Shortly after this time with Bill Dixon I enrolled in school. I had learned how to shoot pool as a high school dropout and delinquent but I had gotten my GED in the Army and eventually would go through graduate school on the GI bill. During that time in school I became a writer. I wrote longhand on yellow legal pads in pencil, a Dixon pencil. I was accepted into graduate writing programs on the basis of a short story I wrote. “A Cue Stick” is about a teenager in search of his masculinity and identity in a largely predestined world of jail and prison.

Bill never told me why he didn’t live with his family on the reservation. What I do know is that home can be both a refuge and a prison.

The child alone in a cage will try to make it his home. He searches for his mother tongue. She is not there. Was she ever there? But he holds the talking stick right at the border of our humanity and cries out his name in the language of angels.

Re: Hearse

If I were a musician or singer I would simply cover the song over and over. But as writer and performer I need to find another entrance into the quintessential secular hymn. A meditation, a rehearsal. Solitary, yet linked, signature actions in one’s life toward the final breath.


Concrete Poem

“You have to pull your stomach up high to turn your solar plexus into a terrorist.” –Hijikata

FULL PERFORMANCE 4/6/2019 at Sideshow by the Seashore, Coney Island USA

3rd Proposal for Ritual Cabaret

This is not a pipe bomb

I design a one-of-a-kind t-shirt for a one-off performance that I do once a year. I put an iron-on transfer of Rene Magritte’s famous “This is a not pipe” painting on the front of a white t-shirt. The image of the pipe’s bowl is also really a sewed-on little pocket. A red lettered word is added at the end of the French phrase.

Ceci n’est pas une pipe bomb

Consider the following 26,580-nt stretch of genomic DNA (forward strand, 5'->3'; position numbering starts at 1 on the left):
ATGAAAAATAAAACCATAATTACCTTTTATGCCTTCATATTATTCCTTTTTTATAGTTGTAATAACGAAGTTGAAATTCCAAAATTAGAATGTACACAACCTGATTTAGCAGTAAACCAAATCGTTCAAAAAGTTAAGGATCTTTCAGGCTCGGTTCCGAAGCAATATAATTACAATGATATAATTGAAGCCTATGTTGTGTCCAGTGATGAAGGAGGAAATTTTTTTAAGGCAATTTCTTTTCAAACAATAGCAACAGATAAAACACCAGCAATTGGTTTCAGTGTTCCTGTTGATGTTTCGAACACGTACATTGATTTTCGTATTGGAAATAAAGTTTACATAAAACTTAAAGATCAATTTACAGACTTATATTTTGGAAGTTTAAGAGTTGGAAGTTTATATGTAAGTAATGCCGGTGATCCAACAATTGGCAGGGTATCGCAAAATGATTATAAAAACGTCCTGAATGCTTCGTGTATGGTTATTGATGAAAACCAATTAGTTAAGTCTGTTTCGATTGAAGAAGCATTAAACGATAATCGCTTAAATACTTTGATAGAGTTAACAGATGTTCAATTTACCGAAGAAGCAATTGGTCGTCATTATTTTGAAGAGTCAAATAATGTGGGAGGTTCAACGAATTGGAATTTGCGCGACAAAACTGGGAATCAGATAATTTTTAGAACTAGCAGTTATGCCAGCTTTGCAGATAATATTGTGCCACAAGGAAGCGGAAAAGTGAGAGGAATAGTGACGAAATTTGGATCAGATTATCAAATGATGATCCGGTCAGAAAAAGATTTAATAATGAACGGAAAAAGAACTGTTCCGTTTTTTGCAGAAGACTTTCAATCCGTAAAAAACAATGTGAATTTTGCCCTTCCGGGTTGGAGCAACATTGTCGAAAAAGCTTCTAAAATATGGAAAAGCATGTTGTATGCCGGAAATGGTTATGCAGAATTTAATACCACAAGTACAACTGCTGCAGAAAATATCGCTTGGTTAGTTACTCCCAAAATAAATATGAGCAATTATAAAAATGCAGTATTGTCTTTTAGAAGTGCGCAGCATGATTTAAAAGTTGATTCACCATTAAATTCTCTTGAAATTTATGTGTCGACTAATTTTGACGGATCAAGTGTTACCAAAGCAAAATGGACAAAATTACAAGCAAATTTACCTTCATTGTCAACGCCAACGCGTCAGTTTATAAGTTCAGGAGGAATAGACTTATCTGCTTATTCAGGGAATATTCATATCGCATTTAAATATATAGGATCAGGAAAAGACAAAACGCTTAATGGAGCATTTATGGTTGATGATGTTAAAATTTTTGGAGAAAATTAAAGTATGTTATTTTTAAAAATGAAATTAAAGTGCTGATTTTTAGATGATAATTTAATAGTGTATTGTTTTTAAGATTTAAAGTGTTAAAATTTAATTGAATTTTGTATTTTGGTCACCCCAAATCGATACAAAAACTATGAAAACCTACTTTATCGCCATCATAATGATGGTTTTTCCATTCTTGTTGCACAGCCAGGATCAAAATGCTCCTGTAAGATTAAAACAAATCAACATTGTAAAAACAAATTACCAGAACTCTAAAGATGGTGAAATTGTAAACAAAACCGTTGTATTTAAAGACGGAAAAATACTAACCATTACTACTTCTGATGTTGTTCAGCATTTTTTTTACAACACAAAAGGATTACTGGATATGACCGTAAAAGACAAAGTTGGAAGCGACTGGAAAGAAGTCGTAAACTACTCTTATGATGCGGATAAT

The firecracker in the pocket (pipe bowl) has an extended fuse. The end of the fuse is an imaginary cigarette. I hold the make-believe cigarette between two forefingers in V-sign (Peace sign or Victory sign?). I alternately hold the fuse/cigarette in a grotesque lip grip.

I go out among the audience like that, asking each and everyone “You got a light?” There is a definite sense of apprehension in their chuckles and smiles. “Please, someone, give me a light. I am dying here.”  Eventually I get a light.

The fuse on the firecracker, my dance, lasts about three minutes. “You have to pull your stomach up high in order to turn your solar plexus into a terrorist.” –Hijikata. The explosion ruins the t-shirt and flesh near tattoo just enough to make it art.  The innocent bystanders survive the experience unscathed. Their ticket stub directs them to the Ebay listing where they can bid on the ruined t-shirt, no reserve.

As the old carnie saying goes, “It’s a hard way to make an easy living.”

this is not a pipe
Self-portrait with Temporary Tattoo & Fading Bruise Near Pipe Bowl

2nd Proposal for Ritual Cabaret

Oedipus Muhfuhkuh

FAKE BLIND MAN, dark sunglasses, naked under clear plastic raincoat and hat, white cane (chalk,light pole), FAKE SEEING EYE DOG (invisible dog bouncing leash).

Walks slowly across stage. FAKE SEEING EYE DOG gets a mind of its own. Bouncing leash is pulling FAKE BLIND MAN or left hand doesn’t know what the right hand is doing until FAKE BLIND MAN beats FAKE SEEING EYE DOG into submission with his cane and words. ” Muhfuhkuh. Where you going, muhfuhkuh? Where you taking me? Muhfuhkuh. Straighten up and fly right. muhfuhkuh.”

The right hand with cane has slapped the bouncing leash out of the left hand. Is it dead or playing possum? FAKE BLIND MAN is concerned.